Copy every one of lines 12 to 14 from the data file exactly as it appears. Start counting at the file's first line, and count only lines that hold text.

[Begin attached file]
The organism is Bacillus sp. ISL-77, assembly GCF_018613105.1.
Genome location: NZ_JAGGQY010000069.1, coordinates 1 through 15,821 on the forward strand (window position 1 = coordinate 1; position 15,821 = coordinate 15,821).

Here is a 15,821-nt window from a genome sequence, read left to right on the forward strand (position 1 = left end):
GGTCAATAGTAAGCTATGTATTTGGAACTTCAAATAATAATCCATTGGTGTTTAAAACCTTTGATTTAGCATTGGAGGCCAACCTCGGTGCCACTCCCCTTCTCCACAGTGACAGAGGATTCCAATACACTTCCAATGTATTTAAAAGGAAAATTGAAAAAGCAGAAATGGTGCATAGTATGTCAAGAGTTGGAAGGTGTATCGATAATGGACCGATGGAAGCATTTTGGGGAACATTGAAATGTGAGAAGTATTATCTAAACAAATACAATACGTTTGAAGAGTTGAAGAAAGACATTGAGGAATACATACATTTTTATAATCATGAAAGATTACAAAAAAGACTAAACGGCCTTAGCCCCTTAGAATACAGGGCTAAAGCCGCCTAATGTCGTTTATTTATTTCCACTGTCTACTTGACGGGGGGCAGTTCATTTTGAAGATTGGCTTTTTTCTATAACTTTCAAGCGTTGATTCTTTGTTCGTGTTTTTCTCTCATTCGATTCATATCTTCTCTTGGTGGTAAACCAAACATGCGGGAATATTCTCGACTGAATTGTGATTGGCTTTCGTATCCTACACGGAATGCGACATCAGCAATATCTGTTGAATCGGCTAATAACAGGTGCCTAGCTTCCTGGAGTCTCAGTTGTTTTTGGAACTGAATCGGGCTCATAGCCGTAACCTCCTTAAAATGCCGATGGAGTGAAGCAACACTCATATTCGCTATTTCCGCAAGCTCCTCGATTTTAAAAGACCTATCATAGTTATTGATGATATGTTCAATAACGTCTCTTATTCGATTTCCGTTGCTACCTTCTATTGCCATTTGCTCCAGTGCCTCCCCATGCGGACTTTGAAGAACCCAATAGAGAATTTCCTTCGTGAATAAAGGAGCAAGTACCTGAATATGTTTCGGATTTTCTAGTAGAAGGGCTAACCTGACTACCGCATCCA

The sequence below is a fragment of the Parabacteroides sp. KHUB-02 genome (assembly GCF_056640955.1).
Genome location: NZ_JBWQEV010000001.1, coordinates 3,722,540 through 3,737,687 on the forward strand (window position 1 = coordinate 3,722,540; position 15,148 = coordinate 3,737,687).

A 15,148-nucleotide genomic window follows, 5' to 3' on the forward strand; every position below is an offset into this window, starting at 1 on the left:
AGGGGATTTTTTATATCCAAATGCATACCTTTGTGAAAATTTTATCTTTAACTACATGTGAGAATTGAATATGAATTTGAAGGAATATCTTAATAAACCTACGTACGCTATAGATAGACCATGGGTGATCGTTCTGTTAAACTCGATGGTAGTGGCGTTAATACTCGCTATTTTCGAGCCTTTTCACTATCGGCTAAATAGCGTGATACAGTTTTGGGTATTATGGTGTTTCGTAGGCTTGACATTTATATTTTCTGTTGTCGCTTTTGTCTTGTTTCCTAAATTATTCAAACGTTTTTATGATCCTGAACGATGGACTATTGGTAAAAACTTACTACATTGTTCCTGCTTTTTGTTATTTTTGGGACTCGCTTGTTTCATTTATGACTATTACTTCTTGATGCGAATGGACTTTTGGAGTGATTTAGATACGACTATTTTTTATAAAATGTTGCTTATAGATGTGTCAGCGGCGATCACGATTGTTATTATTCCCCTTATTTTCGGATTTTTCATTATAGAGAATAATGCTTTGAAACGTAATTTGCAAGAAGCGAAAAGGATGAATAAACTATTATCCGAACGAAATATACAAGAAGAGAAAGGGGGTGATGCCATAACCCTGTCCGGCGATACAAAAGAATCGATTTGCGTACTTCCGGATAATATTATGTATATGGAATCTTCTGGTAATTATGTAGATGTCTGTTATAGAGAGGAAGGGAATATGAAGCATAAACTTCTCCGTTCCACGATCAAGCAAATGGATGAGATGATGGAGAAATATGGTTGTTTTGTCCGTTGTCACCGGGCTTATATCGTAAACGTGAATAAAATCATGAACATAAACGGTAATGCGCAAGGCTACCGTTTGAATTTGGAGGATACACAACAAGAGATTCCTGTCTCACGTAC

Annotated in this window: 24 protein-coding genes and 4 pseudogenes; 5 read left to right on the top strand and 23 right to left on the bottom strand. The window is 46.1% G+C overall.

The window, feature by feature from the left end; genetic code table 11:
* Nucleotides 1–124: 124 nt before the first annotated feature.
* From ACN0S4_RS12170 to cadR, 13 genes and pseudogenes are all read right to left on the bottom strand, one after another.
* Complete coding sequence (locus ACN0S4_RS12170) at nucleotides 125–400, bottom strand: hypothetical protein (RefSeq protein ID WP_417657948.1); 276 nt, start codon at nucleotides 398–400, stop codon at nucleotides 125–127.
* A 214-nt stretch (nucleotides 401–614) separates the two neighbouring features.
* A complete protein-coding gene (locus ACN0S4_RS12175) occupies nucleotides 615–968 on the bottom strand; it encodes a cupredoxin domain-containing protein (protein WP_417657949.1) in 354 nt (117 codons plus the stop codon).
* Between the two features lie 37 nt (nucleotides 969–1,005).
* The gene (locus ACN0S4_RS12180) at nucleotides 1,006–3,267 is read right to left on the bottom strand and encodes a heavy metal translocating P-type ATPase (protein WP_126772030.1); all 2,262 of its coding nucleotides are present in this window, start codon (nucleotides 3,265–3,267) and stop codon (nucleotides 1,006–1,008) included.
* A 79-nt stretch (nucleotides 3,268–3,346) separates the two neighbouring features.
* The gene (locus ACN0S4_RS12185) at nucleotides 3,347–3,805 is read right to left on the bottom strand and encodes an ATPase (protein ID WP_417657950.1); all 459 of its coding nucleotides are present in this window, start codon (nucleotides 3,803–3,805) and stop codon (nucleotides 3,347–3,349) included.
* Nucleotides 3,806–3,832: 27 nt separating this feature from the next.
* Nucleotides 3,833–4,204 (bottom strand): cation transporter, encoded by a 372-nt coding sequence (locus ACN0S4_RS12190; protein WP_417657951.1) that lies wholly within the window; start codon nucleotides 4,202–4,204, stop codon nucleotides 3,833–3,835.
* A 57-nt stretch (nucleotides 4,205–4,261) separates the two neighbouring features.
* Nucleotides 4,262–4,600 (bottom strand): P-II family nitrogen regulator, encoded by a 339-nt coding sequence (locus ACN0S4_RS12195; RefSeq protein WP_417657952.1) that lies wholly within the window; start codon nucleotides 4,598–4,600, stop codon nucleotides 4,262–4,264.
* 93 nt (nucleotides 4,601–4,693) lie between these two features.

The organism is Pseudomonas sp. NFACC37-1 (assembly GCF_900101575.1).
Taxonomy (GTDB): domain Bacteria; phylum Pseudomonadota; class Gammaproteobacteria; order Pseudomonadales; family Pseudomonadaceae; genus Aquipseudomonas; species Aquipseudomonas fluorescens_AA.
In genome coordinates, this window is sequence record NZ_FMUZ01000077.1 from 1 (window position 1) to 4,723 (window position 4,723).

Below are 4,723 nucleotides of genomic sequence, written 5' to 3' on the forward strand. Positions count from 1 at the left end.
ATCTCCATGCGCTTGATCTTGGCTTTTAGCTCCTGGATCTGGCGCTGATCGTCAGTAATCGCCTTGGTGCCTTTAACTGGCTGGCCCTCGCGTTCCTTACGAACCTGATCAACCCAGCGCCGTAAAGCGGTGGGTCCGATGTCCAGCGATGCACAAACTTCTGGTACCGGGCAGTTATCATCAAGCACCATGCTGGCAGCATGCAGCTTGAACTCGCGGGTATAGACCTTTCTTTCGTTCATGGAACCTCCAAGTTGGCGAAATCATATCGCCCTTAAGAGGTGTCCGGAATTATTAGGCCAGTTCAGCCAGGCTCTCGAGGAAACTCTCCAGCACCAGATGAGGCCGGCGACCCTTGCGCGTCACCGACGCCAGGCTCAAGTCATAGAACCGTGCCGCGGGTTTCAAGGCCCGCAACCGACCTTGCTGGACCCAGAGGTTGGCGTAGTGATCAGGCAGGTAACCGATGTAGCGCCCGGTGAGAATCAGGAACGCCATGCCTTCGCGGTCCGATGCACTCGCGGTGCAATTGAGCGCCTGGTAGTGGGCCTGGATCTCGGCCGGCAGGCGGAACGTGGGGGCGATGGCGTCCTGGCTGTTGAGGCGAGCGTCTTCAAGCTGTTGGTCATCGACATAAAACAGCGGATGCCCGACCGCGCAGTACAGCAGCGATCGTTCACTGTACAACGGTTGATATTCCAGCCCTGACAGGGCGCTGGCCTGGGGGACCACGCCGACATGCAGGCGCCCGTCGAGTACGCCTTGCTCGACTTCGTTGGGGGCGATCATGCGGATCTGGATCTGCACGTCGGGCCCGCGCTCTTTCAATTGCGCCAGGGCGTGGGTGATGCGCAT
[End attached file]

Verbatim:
* From ACN0S4_RS12170 to cadR, 13 genes and pseudogenes are all read right to left on the bottom strand, one after another.
* Complete coding sequence (locus ACN0S4_RS12170) at nucleotides 125–400, bottom strand: hypothetical protein (RefSeq protein ID WP_417657948.1); 276 nt, start codon at nucleotides 398–400, stop codon at nucleotides 125–127.
* A 214-nt stretch (nucleotides 401–614) separates the two neighbouring features.